Topics: ,

“To enchain syllables, and to lash the wind”: An Introduction to Style Guides

By Jane Haxby, Copy Editor
October 13, 2017

The first ever Washington Papers style guide. Image provided by author.

When I tell people that I am a copy editor at The Washington Papers, most are horrified: “You edit George Washington?!” When I explain that The Washington Papers is a documentary editing project, they are even more confused: “You make movies?”

Eventually, I get around to describing what I really do. Copyediting is what I imagine most people think of as editing: correcting grammar, syntax, and spelling; clarifying meaning; and checking for consistency of style and formatting. I do not, I promise, change Washington’s words. Our volume editors carefully and accurately transcribe his letters and documents (hence, “documentary editing”) and then annotate them, researching and explaining all references to people, places, and events so that readers can understand what Washington and his correspondents wrote. It is primarily this annotation that I copyedit.

When I arrived at The Washington Papers, my first task was to read through our in-house style guide. Readers may be familiar with the Chicago Manual of Style, or with MLA or AP style. These guides independently address a plethora of questions ranging from how to hyphenate and capitalize, to the correct use of pronouns (yes, Chicago now sanctions the singular “they”1), to how to cite virtually any source imaginable. Many of us were taught that there is only one right way to do these things. I remember learning in grade school that in a list of three or more items, I should not separate the last two with a comma, and that when typing, I should follow every period with two spaces. The latter rule is a relic of the typewriter age and has been superseded, one of many examples of how written (not to mention spoken) language evolves. The former is still followed by some style guides but not by others,2 indicating that language rules are not universal even at any one moment. This is why The Washington Papers has a style guide.

In the few years I have been with The Washington Papers, we have added to our in-house style guide multiple rules that reflect recent discussions specific to our project. One of the challenges and joys of working on a multivolume documentary editing project is that each volume is part of a much larger edition. Once a style decision is made, we include the new rule in our style guide so that volume editors can apply it moving forward. This week, I am fixing what has been a somewhat haphazard approach to historic college names in past volumes—for example, Columbia University was “King’s College” until 1784, when it was renamed “Columbia College.” The fact that we haven’t been consistent in how we refer to this and similar institutions, even on a long-term project with careful scholars, simply shows the slipperiness of language. The question is not merely one of following rules, but of making the rules in order to follow them in the future.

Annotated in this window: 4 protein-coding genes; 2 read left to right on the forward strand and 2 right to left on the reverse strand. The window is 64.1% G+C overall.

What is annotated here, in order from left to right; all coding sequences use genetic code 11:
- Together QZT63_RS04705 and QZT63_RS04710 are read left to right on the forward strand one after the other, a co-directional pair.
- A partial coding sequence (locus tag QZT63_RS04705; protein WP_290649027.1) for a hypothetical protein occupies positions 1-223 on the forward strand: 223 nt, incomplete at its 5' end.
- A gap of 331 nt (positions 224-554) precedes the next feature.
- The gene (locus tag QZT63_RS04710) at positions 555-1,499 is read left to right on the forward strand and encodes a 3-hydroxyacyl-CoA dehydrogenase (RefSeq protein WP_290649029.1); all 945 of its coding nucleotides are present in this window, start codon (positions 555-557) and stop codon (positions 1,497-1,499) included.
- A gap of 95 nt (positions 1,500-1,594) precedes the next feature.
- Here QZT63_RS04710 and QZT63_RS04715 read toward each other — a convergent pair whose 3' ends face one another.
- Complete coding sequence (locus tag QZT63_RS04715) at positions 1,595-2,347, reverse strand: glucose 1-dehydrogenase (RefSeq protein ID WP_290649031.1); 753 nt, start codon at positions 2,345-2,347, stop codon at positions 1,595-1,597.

Style guides, as we know them today, began about a century ago. The first Chicago Manual of Style was published in 1906, the same year as Henry Watson Fowler’s The King’s English. Only 20 years later came Fowler’s Dictionary of Modern English Usage, which, now in its fourth edition, is still a mainstay of writers and publishers.3 These style guides, of course, build on even earlier publications. The author of a 16th-century proto-dictionary introduced his work as an “elementarie which entreateth chefelie of the right writing of our English tung.”4 In 1755, more than a century before the first edition of the Oxford English Dictionary, Samuel Johnson published his Dictionary of the English Language. His preface reminds us of the mutability of language even while it introduces his attempt to impose stability on it: